Tanzania gets first COVID-19 vaccine doses with shipment from US

Tanzania gets first COVID-19 vaccine doses with shipment from US
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Tanzania received its first COVID-19 vaccine doses on Saturday with the delivery of 1 million Johnson & Johnson shots as part of a U.S. government donation after the African nation’s late president had long resisted accepting doses. 

The U.S. Embassy in Tanzania announced in a press release that Donald Wright, the U.S. ambassador to the East African country, had received the shipment in the major commercial port city of Dar es Salaam. 

The donation is part of the Biden administration’s commitment first announced last month to donate 25 million coronavirus shots abroad, partially through the World Health Organization's (WHO) COVAX initiative. 

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The embassy said the vaccine doses arrived via COVAX Saturday, with Wright saying in remarks that the donation will help Tanzania out of the pandemic and the economic hardships that ravaged the country as a result of the virus.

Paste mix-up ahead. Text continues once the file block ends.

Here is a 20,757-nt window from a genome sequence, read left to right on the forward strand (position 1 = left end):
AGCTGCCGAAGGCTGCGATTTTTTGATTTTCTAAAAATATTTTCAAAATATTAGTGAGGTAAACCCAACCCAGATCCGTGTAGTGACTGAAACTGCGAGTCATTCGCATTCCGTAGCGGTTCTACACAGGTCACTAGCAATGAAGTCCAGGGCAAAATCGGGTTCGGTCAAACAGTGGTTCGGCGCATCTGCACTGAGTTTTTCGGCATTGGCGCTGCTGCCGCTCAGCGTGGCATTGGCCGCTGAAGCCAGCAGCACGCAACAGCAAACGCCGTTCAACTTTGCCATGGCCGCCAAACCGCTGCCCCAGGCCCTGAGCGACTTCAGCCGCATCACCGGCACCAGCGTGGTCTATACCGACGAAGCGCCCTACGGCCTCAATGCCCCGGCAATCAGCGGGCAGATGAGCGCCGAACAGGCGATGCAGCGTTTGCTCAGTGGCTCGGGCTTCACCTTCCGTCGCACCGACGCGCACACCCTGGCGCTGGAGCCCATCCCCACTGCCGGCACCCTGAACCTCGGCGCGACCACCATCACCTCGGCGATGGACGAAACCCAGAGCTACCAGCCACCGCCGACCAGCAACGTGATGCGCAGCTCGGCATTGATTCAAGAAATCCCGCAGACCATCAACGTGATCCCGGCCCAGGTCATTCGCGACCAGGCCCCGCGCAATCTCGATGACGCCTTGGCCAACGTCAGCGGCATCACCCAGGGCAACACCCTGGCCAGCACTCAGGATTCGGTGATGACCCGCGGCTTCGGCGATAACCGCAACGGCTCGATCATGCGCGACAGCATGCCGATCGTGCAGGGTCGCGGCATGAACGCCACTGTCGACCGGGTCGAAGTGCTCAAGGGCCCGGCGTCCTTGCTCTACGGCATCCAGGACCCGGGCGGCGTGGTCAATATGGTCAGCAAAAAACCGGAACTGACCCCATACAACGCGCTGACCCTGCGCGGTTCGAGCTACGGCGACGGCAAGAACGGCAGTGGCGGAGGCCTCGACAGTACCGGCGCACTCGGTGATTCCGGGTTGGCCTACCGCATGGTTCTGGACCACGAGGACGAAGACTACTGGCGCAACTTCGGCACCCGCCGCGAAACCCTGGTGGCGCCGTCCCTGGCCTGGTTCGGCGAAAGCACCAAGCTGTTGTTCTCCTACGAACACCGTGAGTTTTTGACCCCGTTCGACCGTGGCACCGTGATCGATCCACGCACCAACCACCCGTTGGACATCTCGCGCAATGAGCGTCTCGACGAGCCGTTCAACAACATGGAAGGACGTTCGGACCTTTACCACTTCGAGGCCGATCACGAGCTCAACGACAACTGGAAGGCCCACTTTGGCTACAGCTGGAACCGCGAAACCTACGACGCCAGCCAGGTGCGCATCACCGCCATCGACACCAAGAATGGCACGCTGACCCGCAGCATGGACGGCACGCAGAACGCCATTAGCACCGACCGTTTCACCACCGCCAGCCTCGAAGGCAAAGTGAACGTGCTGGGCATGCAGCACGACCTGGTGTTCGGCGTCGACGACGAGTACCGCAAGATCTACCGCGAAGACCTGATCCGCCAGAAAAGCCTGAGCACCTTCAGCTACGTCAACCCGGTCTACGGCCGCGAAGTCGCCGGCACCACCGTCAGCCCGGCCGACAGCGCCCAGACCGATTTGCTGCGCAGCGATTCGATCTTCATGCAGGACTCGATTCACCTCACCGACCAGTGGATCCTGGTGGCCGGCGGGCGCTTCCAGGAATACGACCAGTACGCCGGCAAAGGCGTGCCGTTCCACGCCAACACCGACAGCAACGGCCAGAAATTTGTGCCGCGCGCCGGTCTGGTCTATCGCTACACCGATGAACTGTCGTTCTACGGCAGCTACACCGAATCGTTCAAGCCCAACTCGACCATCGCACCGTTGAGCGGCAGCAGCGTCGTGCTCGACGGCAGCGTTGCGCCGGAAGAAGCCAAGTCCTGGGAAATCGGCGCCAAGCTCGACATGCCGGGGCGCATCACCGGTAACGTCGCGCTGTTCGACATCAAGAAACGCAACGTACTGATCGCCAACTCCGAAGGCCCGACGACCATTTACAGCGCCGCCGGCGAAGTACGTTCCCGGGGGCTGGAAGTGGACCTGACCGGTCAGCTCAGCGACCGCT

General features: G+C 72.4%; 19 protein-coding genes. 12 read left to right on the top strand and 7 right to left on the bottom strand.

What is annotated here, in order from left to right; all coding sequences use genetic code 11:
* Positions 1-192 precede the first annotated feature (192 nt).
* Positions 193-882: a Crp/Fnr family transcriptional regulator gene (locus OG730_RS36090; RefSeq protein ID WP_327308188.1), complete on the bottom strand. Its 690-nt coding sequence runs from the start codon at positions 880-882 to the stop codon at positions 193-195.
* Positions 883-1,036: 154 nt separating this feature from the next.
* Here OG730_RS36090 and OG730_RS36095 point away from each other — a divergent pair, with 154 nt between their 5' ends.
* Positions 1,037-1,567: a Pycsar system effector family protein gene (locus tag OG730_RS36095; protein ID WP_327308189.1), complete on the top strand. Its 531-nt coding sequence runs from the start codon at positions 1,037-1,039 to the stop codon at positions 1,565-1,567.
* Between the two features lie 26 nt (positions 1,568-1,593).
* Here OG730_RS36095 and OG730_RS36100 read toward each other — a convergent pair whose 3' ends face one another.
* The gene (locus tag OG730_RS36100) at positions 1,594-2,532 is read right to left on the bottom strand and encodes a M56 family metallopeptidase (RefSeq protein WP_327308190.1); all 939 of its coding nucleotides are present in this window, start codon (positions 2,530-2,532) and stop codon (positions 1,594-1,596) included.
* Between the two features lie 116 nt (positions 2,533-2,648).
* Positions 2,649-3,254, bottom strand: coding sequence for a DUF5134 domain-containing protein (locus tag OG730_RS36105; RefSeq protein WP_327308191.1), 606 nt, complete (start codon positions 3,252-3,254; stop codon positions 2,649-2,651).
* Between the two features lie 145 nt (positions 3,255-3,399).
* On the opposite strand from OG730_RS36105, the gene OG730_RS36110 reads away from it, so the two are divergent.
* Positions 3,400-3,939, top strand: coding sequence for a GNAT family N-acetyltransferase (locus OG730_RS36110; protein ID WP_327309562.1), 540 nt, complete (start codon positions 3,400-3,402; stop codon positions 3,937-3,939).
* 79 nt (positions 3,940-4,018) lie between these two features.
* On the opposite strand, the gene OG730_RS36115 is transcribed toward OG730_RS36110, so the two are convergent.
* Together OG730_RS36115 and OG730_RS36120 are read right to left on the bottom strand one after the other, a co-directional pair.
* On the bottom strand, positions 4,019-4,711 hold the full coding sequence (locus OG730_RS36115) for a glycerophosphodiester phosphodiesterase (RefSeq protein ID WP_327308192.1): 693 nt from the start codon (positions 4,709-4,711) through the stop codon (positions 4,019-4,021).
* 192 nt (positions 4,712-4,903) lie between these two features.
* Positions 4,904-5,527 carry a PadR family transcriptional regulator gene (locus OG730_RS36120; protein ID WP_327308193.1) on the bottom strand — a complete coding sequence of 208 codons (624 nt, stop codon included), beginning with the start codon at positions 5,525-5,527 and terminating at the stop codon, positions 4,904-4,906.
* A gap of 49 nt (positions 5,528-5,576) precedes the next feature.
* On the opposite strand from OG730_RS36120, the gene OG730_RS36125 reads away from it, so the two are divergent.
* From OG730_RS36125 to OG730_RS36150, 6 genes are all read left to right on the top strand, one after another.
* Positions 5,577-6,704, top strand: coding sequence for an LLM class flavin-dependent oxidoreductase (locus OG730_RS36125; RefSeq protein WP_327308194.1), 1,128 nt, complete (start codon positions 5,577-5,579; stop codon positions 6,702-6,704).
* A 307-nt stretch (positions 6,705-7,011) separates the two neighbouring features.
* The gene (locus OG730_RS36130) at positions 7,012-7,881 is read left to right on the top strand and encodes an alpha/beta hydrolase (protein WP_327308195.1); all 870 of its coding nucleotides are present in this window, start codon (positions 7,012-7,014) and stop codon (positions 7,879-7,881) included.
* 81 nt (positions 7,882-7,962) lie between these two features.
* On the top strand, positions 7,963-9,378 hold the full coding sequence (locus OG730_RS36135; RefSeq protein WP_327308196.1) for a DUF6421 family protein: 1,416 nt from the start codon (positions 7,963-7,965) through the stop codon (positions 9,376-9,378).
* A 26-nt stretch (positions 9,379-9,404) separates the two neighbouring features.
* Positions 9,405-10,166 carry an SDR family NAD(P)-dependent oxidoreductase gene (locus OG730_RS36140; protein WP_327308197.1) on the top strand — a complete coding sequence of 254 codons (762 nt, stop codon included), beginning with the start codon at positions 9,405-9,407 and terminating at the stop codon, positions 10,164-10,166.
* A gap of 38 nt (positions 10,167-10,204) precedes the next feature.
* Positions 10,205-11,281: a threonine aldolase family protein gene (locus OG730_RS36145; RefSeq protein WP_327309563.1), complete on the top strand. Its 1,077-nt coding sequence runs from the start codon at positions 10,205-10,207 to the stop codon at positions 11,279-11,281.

“The United States is helping lead the world out of this pandemic, building a world that is safer and more secure against the threat of infectious disease,” the ambassador said. “All countries, regardless of income status, need vaccines that meet rigorous standards for safety and effectiveness.” 

“We are sharing these vaccines to save lives and to lead the world in bringing an end to the pandemic,” he continued. “Sharing these vaccines also serve as another example of the strength of our 60-year partnership and our commitment to Tanzania.”

Wright cited previous remarks from President BidenJoe BidenTexas announces election audit in four counties after Trump demand Pennsylvania AG sues to block GOP subpoenas in election probe House passes sweeping defense policy bill MORE, who said that the U.S. “is committed to bringing the same urgency to international vaccination efforts that we have demonstrated at home.”

Up until his death in March, Tanzanian President John Magufuli had repeatedly refused to accept vaccine donations, casting doubt on the severity of COVID-19, as well as the need for social distancing rules and mask mandates. 

Magufuli, who was serving a second five-year term at the time of his death, also claimed last June that a three-day prayer had rid the country of the virus. 

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His official cause of death released by state officials was heart failure.

Magufuli’s vice president, Samai Suluhu Hassan, took over as head of the country in March, becoming Tanzania’s first female president and reversing her predecessor’s stance of repeated COVID-19 denial. 

According to the WHO, Tanzania as of Friday had recorded 609 confirmed cases of COVID-19, as well as 21 deaths, though experts have said that the actual numbers could be much higher.